The new feminist-revival books-Flux: Women on Sex, Work, Love, Kids, and Life in a HalfChanged World by Peggy Orenstein, Sex & Power by Susan Estrich, and Manifesta: Young Women, Feminism, and the Future by Jennifer Baumgardner and Amy Richards-may raise more questions than they answer. Manifesta tackles an issue that has perplexed feminists for some time: defining a feminism that would speak for, and to, the women of post-baby boom generations.

Most women must decide whether to work for pay while mothering or make mothering their sole social role. July 2003 · Women s Studies International Forum. Often this decision is portrayed in terms of whether they will be stay-at-home and presumably full-time mothers, or working mothers and therefore ones who prioritize paid work over caregiving. Inferred within this construction is women's physical location as well-either women are at home or work, not both. Tawnya Taddiken Johnson.

Previous books include, "Flux: Women on Sex, Work, Kids, Love and Life in a Half-Changed World" . Orenstein - There are several notable people with the surname Orenstein

Previous books include, "Flux: Women on Sex, Work, Kids, Love and Life in a Half-Changed World" (Doubleday/Anchor) and the best-selling "SchoolGirls: Young Women, Self-Esteem and the Confidence Gap" (Doubleday/Anchor). Orenstein - There are several notable people with the surname Orenstein. Disney Princess - The current line up of the Disney Princess franchise.

Peggy Orenstein’s bestselling Schoolgirls is the classic study of teenage girls and self-esteem. Now Orenstein uses the same interviewing and reporting skills to examine the lives of women in their 20s, 30s and 40s. The advances of the women’s movement allow women to grow up with a sense of expanded possibilities. Yet traditional expectations have hardly changed. To discover how they are navigating this double burden personally and professionally, Orenstein interviewed hundreds of women and has blended their voices into a compelling narrative that gets deep inside their lives and choices. With unusual sensitivity, Orenstein offers insight and inspiration for every woman who is making important decisions of her own.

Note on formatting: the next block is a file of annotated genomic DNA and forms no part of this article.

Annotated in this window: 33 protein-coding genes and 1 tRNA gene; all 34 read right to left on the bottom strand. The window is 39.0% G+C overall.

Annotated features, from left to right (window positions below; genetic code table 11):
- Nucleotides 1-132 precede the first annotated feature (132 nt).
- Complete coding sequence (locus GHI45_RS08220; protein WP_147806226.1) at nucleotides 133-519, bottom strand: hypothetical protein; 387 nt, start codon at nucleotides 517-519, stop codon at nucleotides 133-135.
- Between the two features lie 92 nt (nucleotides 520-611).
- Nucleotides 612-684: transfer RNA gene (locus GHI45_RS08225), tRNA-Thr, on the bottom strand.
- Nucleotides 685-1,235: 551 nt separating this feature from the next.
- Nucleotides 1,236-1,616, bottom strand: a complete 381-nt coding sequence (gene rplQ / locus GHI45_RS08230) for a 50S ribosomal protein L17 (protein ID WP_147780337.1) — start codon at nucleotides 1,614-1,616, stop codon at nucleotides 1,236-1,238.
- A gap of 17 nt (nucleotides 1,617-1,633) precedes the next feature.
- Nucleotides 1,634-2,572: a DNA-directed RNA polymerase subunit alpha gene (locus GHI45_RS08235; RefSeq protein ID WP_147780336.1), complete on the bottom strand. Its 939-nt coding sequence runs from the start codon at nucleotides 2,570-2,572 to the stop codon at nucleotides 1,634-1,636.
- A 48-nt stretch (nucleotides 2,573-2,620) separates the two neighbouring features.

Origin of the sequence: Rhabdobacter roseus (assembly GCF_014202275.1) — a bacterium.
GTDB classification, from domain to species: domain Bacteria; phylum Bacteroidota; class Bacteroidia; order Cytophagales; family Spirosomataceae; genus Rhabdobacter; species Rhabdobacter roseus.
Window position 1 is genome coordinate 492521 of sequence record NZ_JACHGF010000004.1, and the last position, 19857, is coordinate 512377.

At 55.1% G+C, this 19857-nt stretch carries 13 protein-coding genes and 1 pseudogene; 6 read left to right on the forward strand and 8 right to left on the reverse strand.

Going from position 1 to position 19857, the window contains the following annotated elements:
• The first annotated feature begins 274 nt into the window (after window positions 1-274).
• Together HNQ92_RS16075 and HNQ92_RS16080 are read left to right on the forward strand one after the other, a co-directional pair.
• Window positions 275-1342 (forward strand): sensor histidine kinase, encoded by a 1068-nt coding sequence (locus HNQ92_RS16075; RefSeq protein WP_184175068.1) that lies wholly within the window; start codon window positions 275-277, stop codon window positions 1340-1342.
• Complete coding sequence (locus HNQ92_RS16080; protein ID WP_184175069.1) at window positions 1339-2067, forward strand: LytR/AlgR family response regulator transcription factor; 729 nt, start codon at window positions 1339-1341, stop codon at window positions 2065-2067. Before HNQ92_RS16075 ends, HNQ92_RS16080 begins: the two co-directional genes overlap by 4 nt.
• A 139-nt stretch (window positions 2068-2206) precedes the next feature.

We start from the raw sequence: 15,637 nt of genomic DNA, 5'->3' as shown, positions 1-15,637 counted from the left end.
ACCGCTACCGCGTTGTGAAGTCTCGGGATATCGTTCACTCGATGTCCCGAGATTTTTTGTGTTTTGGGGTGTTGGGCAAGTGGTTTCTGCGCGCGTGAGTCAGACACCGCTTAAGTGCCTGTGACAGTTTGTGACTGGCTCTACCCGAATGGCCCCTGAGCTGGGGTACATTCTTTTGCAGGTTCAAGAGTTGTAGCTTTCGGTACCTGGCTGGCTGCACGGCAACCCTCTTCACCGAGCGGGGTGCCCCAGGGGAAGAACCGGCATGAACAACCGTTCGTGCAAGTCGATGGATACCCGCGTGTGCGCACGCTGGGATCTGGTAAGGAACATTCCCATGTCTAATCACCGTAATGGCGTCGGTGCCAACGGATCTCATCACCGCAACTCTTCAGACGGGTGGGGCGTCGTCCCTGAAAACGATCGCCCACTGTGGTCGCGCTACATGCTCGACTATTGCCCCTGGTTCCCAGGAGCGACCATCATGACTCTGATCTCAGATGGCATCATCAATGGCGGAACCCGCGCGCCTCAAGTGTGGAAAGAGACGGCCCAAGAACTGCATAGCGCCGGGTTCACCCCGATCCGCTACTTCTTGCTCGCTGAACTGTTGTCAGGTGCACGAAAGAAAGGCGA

• xander
This was a required read for my 50th reunion at Mt Holyoke College and we will be discussing it when I attend the reunion. It presents the various problems today's women encounter as they negotiate today's world. Do they marry early or late? When do they have children-if at all? How do husbands fit into the picture? How does one balance motherhood and career? Is a stay at home life the best option? The book presents the research of the author as she interviews women in the modern world. Various women's lives and reflections on those lives are presented. It was not an exciting read but interesting. Since the days Betty Friedan spoke on our campus, women's options in life have changed a great deal. Since my class is in our retirement years and was on the cusp of this new age when at college, I am wondering how these options affected my classmates.
  • HyderCraft
I have lent my copy of this book to 4 friends already, and even bought my former roommate a <Flux> of her own. What I liked most was that the author didn't try to make this book all things to everything: she only interviewed women who she considers "Pace Setters:" university educated and white-collar . Each woman has a distinct story, unique goals and hurdles. But similar themes are heard time and time again. "How do I balance it all?" "Do I really need to be like men to succeed in the professional world?" "Do I have to be a mother/wife/hot-shot at work in order to have a full and pleasant life?"
As an author, Orenstein gives us few of her own answers, and generously lets her subjects speak for themselves. And by eloquantly telling us their own tales, they reveal to readers that there is no way to acheive a perfect balance. We are all just struggling to do the best we can.
  • Onetarieva
Each of us bring to the books we read our own perspectives or backgrounds. For me I bring to the books I read a background of being a working class kid who grew up and was lucky enough to get a first-class education and obtain a handful of degrees. But I also bring with me a feminist heart and a researchers mind AND I'm married to a Frenchman.